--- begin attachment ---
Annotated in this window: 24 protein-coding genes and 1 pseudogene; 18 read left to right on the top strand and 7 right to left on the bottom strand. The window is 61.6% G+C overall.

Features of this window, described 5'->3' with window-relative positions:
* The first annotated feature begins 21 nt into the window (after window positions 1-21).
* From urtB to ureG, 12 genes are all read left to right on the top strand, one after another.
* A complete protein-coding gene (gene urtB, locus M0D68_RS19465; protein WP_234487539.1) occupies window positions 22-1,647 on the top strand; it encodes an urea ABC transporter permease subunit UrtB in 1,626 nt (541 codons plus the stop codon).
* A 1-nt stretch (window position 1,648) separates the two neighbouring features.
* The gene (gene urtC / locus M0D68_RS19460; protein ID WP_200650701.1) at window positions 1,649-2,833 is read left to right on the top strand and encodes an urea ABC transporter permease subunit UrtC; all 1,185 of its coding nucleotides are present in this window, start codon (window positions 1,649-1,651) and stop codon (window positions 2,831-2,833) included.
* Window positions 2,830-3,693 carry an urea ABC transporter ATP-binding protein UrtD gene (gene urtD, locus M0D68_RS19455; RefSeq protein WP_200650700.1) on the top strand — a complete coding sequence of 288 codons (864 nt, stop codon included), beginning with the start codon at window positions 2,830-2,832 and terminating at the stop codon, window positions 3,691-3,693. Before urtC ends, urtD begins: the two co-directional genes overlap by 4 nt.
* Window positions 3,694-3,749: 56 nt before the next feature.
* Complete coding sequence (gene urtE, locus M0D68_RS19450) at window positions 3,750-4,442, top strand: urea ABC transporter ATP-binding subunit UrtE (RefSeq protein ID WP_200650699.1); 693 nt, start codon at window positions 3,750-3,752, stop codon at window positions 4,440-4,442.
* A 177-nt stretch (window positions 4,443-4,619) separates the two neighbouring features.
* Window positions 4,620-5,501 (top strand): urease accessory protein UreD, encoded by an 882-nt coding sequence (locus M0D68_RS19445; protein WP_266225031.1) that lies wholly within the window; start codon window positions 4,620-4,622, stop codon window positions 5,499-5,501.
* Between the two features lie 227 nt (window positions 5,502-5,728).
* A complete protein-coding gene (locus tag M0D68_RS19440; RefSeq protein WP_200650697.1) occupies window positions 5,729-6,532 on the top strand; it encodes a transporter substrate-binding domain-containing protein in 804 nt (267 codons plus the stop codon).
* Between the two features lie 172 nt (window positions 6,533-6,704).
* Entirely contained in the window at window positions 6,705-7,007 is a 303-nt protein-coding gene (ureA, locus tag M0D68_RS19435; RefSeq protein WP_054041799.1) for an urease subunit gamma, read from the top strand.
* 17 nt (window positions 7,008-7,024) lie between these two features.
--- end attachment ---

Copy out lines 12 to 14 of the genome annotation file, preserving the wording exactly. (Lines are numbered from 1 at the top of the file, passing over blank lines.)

* Window positions 4,620-5,501 (top strand): urease accessory protein UreD, encoded by an 882-nt coding sequence (locus M0D68_RS19445; protein WP_266225031.1) that lies wholly within the window; start codon window positions 4,620-4,622, stop codon window positions 5,499-5,501.
* Between the two features lie 227 nt (window positions 5,502-5,728).
* A complete protein-coding gene (locus tag M0D68_RS19440; RefSeq protein WP_200650697.1) occupies window positions 5,729-6,532 on the top strand; it encodes a transporter substrate-binding domain-containing protein in 804 nt (267 codons plus the stop codon).